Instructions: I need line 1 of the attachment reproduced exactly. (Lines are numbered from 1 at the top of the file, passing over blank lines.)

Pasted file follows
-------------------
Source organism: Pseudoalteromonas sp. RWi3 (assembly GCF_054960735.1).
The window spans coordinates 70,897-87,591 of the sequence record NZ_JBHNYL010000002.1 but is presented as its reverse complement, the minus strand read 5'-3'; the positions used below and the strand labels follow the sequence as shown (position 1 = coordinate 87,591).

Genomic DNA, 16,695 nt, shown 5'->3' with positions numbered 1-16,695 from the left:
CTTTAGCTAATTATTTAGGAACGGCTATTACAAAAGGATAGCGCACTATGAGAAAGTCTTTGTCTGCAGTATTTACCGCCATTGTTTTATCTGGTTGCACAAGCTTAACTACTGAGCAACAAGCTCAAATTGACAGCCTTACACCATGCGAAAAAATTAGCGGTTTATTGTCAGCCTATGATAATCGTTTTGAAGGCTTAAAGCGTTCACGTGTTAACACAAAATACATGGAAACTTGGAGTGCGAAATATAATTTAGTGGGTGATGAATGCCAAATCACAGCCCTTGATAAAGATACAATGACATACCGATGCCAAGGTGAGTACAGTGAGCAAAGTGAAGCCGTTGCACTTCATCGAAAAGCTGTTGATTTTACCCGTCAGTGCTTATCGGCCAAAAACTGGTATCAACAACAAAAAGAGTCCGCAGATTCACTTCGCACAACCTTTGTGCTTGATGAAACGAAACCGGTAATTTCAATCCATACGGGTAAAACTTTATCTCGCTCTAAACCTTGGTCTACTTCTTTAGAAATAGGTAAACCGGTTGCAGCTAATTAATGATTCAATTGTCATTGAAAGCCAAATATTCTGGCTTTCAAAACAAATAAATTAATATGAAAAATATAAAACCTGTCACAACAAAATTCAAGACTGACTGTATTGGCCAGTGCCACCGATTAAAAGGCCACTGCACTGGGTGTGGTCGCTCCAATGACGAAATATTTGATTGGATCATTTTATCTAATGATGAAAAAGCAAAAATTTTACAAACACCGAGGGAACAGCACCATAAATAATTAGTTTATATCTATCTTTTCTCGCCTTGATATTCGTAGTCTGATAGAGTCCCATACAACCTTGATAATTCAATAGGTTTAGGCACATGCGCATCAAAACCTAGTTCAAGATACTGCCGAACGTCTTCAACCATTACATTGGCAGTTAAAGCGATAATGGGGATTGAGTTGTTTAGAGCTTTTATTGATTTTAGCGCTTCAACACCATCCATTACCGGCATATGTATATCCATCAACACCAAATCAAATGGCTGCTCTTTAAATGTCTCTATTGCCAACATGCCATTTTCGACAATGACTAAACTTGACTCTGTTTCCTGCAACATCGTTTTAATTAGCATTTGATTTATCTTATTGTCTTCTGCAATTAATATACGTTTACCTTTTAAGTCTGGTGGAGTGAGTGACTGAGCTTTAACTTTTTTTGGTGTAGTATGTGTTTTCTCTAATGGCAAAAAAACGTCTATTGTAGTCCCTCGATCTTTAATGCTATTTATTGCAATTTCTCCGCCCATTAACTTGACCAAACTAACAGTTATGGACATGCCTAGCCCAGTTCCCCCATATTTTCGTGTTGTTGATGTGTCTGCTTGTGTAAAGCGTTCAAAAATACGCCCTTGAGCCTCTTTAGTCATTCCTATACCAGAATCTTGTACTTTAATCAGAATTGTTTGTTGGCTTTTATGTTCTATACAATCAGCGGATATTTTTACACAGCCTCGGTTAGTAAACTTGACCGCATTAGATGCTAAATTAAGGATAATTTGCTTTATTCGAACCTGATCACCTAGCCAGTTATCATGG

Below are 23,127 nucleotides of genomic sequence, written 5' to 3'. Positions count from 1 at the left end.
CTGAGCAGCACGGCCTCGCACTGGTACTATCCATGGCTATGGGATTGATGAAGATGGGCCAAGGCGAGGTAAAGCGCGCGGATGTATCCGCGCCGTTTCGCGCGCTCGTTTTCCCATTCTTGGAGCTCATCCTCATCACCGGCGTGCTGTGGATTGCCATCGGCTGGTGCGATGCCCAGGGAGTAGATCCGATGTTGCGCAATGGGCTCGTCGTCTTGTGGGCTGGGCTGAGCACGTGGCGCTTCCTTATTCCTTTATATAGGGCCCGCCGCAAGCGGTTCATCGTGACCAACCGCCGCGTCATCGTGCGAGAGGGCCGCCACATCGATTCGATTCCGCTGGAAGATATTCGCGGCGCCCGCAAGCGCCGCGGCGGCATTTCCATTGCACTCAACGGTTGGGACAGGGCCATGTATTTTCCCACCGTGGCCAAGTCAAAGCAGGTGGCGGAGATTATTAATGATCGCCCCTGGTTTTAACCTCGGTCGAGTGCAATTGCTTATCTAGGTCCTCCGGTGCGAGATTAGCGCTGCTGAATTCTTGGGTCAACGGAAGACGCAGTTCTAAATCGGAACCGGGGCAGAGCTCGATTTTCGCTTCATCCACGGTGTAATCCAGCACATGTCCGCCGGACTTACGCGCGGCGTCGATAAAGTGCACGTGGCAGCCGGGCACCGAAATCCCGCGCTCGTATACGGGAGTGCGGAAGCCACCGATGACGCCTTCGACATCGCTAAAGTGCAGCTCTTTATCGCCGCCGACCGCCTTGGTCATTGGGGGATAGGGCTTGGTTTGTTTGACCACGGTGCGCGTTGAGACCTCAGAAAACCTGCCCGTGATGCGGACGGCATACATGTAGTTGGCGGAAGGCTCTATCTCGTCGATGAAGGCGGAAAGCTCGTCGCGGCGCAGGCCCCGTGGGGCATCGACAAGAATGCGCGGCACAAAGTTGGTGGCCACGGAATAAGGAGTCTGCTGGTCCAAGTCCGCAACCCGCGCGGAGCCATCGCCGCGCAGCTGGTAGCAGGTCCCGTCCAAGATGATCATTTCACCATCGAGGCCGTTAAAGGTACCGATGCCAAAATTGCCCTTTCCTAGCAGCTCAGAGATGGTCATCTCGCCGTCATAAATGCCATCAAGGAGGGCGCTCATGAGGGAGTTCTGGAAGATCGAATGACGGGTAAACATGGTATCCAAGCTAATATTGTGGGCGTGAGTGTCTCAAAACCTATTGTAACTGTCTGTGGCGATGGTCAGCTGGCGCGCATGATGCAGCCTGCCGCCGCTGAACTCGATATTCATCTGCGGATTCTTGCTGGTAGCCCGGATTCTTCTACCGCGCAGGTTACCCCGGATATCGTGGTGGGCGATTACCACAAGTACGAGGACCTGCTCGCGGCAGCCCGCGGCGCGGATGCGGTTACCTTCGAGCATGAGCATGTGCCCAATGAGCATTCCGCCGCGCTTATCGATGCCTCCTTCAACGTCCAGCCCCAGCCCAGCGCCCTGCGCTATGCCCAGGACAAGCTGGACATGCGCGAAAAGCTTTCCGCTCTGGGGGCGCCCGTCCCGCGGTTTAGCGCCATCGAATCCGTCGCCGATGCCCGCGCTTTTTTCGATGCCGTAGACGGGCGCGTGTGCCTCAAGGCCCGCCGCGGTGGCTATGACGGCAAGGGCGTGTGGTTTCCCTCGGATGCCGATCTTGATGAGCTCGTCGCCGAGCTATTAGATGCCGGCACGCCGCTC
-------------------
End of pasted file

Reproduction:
Source organism: Pseudoalteromonas sp. RWi3 (assembly GCF_054960735.1).